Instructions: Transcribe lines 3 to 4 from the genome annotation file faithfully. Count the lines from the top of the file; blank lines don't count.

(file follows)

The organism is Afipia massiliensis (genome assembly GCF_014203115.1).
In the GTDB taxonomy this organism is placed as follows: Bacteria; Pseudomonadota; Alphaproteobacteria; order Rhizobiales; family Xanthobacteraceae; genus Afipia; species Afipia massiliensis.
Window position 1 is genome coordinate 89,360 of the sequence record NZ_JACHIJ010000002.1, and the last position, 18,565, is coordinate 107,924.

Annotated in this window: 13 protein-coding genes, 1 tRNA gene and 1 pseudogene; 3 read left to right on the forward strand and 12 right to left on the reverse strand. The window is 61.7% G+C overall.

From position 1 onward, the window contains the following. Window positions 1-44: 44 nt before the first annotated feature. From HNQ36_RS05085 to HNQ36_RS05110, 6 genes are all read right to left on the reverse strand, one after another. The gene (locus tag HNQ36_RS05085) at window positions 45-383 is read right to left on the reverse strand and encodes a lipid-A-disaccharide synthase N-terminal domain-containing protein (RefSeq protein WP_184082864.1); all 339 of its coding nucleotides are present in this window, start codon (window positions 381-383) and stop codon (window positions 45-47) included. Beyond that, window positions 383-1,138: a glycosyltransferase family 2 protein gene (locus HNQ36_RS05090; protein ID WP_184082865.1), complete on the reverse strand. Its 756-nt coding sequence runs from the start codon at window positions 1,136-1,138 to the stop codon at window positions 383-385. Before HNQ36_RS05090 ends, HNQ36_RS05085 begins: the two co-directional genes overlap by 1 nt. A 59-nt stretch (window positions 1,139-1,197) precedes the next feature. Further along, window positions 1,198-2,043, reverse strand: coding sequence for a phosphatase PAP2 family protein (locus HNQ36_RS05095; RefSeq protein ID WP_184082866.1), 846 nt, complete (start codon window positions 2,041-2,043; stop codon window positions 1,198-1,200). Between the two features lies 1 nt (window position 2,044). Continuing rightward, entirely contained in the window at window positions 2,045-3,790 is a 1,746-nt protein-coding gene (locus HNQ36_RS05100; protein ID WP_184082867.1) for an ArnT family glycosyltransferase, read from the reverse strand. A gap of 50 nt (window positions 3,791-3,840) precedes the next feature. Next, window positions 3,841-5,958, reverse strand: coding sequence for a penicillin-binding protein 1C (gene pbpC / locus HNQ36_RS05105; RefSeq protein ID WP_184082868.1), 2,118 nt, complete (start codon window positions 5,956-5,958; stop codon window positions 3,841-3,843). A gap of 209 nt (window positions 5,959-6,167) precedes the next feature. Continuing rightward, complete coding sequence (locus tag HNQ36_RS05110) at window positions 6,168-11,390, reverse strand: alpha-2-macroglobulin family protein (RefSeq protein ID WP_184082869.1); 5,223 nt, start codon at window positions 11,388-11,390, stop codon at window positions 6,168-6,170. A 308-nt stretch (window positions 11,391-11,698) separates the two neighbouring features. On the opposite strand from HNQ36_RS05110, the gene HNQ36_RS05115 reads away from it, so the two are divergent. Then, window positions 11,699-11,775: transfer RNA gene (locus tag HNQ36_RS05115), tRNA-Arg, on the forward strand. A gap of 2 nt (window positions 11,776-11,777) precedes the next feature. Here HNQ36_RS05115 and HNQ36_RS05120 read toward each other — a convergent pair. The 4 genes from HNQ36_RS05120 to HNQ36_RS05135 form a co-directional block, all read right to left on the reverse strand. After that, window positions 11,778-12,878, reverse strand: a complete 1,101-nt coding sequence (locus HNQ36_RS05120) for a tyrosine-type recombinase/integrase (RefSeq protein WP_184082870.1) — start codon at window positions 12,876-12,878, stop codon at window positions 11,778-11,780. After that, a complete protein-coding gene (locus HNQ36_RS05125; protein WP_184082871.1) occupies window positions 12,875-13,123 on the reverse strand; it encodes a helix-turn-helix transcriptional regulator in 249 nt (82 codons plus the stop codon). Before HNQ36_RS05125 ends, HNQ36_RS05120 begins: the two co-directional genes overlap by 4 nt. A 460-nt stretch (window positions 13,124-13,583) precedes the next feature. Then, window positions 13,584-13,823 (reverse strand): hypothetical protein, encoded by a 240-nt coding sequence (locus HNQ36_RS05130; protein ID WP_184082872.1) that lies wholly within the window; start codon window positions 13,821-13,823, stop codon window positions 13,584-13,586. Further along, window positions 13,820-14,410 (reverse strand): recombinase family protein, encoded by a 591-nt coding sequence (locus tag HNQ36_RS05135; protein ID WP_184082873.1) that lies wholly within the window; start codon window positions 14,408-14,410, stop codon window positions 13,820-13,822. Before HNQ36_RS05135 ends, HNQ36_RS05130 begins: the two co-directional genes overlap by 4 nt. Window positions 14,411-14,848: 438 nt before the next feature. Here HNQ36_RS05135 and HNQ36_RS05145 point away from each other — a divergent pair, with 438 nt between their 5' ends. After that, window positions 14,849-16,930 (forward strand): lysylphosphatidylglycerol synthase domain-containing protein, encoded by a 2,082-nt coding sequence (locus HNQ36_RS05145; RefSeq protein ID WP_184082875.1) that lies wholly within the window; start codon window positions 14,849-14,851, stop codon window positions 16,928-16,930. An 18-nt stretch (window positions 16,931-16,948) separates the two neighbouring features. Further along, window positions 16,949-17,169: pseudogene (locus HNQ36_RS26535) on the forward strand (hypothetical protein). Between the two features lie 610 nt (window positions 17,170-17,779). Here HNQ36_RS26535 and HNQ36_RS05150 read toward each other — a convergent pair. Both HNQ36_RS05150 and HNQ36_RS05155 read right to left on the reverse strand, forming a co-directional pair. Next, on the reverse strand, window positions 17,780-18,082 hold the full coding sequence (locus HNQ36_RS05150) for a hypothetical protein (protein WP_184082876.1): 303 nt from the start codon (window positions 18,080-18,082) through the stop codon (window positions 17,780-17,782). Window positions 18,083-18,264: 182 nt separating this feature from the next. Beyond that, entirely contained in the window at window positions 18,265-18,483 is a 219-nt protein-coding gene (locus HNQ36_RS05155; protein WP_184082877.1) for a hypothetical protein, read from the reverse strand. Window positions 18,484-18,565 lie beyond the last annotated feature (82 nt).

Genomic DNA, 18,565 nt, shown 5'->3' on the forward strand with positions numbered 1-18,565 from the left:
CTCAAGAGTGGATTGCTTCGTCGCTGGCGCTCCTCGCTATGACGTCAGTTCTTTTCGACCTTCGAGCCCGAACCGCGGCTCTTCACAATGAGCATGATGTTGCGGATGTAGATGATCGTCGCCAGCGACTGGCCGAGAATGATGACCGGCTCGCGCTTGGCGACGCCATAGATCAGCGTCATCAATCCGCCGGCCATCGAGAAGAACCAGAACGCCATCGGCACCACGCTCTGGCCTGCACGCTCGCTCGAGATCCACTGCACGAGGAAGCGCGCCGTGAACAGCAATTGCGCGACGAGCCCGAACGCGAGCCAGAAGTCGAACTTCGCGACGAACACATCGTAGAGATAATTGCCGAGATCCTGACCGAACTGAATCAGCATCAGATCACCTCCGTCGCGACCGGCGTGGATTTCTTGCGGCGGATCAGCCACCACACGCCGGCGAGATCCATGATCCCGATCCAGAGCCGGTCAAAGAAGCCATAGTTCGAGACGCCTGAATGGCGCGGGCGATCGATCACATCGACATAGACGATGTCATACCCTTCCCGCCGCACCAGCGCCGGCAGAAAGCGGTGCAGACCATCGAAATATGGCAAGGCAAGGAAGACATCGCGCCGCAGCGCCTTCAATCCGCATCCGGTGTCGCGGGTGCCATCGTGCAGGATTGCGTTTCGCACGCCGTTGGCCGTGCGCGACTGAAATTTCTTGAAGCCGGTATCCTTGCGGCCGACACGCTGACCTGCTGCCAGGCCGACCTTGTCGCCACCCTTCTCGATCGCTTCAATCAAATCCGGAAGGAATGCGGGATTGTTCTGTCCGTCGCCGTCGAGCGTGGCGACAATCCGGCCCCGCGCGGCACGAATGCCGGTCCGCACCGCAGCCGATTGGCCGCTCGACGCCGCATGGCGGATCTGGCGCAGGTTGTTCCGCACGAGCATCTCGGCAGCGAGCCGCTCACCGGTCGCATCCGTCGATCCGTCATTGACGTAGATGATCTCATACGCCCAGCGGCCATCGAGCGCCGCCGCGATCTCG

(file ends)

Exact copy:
Window position 1 is genome coordinate 89,360 of the sequence record NZ_JACHIJ010000002.1, and the last position, 18,565, is coordinate 107,924.

Annotated in this window: 13 protein-coding genes, 1 tRNA gene and 1 pseudogene; 3 read left to right on the forward strand and 12 right to left on the reverse strand. The window is 61.7% G+C overall.